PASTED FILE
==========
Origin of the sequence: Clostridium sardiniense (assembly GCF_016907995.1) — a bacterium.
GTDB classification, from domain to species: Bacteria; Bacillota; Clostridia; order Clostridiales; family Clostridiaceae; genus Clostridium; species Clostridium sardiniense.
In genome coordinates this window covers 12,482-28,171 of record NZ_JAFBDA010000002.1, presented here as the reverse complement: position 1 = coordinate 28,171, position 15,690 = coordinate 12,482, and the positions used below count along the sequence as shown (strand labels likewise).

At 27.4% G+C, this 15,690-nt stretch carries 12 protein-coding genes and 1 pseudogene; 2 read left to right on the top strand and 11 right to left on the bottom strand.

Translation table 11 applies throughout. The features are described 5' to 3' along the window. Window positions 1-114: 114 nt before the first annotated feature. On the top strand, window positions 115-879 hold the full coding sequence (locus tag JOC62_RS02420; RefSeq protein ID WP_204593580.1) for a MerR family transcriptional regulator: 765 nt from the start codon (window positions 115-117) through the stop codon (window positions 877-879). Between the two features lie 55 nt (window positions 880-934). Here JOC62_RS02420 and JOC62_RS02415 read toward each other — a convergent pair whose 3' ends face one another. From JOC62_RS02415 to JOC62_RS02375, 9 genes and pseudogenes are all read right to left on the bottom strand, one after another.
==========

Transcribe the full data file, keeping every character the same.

Origin of the sequence: Clostridium sardiniense (assembly GCF_016907995.1) — a bacterium.
GTDB classification, from domain to species: Bacteria; Bacillota; Clostridia; order Clostridiales; family Clostridiaceae; genus Clostridium; species Clostridium sardiniense.
In genome coordinates this window covers 12,482-28,171 of record NZ_JAFBDA010000002.1, presented here as the reverse complement: position 1 = coordinate 28,171, position 15,690 = coordinate 12,482, and the positions used below count along the sequence as shown (strand labels likewise).

At 27.4% G+C, this 15,690-nt stretch carries 12 protein-coding genes and 1 pseudogene; 2 read left to right on the top strand and 11 right to left on the bottom strand.

Translation table 11 applies throughout. The features are described 5' to 3' along the window. Window positions 1-114: 114 nt before the first annotated feature. On the top strand, window positions 115-879 hold the full coding sequence (locus tag JOC62_RS02420; RefSeq protein ID WP_204593580.1) for a MerR family transcriptional regulator: 765 nt from the start codon (window positions 115-117) through the stop codon (window positions 877-879). Between the two features lie 55 nt (window positions 880-934). Here JOC62_RS02420 and JOC62_RS02415 read toward each other — a convergent pair whose 3' ends face one another. From JOC62_RS02415 to JOC62_RS02375, 9 genes and pseudogenes are all read right to left on the bottom strand, one after another.